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Find value after N operations to remove N characters of string S with given constraints
Mikel  Okuneva

Mikel Okuneva

1597978800

Find value after N operations to remove N characters of string S with given constraints

Given a string** S** of Size N. Initially, the value of count is 0. The task is to find the value of count after N operations to remove all the N characters of the given string S where each operation is:

  • In each operation, select an alphabetically the smallest character in the string S and remove that character from S and add its index to count.
  • If multiple characters are present then remove the character having the smallest index.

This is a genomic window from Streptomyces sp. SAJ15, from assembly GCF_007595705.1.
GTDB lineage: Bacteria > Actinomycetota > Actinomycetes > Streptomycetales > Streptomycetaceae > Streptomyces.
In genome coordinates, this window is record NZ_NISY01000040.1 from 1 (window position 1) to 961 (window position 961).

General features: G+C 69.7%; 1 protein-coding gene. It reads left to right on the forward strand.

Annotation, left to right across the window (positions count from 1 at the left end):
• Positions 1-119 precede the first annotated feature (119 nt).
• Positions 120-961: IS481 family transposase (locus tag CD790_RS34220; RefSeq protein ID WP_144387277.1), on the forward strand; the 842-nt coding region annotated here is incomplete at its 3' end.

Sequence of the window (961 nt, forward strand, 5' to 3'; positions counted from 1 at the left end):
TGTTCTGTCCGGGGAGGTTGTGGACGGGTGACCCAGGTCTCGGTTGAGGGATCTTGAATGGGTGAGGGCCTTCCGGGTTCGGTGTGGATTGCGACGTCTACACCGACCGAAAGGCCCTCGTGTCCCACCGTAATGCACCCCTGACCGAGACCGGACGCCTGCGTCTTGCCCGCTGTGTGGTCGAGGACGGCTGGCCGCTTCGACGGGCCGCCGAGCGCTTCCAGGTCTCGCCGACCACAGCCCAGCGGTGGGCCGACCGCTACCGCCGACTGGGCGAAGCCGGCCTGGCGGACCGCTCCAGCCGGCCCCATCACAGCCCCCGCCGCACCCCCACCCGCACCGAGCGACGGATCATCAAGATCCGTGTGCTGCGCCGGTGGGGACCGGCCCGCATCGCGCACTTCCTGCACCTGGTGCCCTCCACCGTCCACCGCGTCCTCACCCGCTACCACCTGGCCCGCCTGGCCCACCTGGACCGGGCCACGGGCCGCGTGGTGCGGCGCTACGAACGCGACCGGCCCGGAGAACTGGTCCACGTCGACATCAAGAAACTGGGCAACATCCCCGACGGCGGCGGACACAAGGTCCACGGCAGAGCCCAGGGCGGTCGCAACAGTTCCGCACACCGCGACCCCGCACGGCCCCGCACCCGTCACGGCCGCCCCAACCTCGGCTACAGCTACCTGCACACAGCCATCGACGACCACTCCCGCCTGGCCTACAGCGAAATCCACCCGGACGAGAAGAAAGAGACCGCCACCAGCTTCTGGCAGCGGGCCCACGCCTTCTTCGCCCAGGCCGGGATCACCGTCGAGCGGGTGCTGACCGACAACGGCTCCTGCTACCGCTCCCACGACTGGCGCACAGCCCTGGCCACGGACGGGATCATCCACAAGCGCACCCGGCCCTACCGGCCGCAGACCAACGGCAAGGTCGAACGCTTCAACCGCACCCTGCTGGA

Note: Consider string as 1-based indexing.

Examples:

Input:_ N = 5, S = “abcab” _

Output:_ 8 _

Explanation:

_Remove character ‘a’ then string becomes “bcab” and the count = 1. _

_Remove character ‘a’ then string becomes “bcb” and the count = 1 + 3 = 4. _

_Remove character ‘b’ then string becomes “cb” and the count = 4 + 1 = 5. _

_Remove character ‘b’ then string becomes “c” and the count = 5 + 2 = 7. _

Remove character ‘c’ then string becomes “” and the count = 7 + 1 = 8.

Input:_ N = 5 S = “aabbc” _

Output:_ 5 _

Explanation:

The value after 5 operations to remove all the 5 characters of String aabbc is 5.

Recommended: Please try your approach on {IDE} first, before moving on to the solution.

**Naive Approach: **The idea is to check if the string is empty or not. If it is not empty then following are the steps to solve the problem:

  • Find the first occurrence of the smallest alphabets in the current string, let’s say ind and remove it from the string.
  • Increase the count by **ind **+ 1.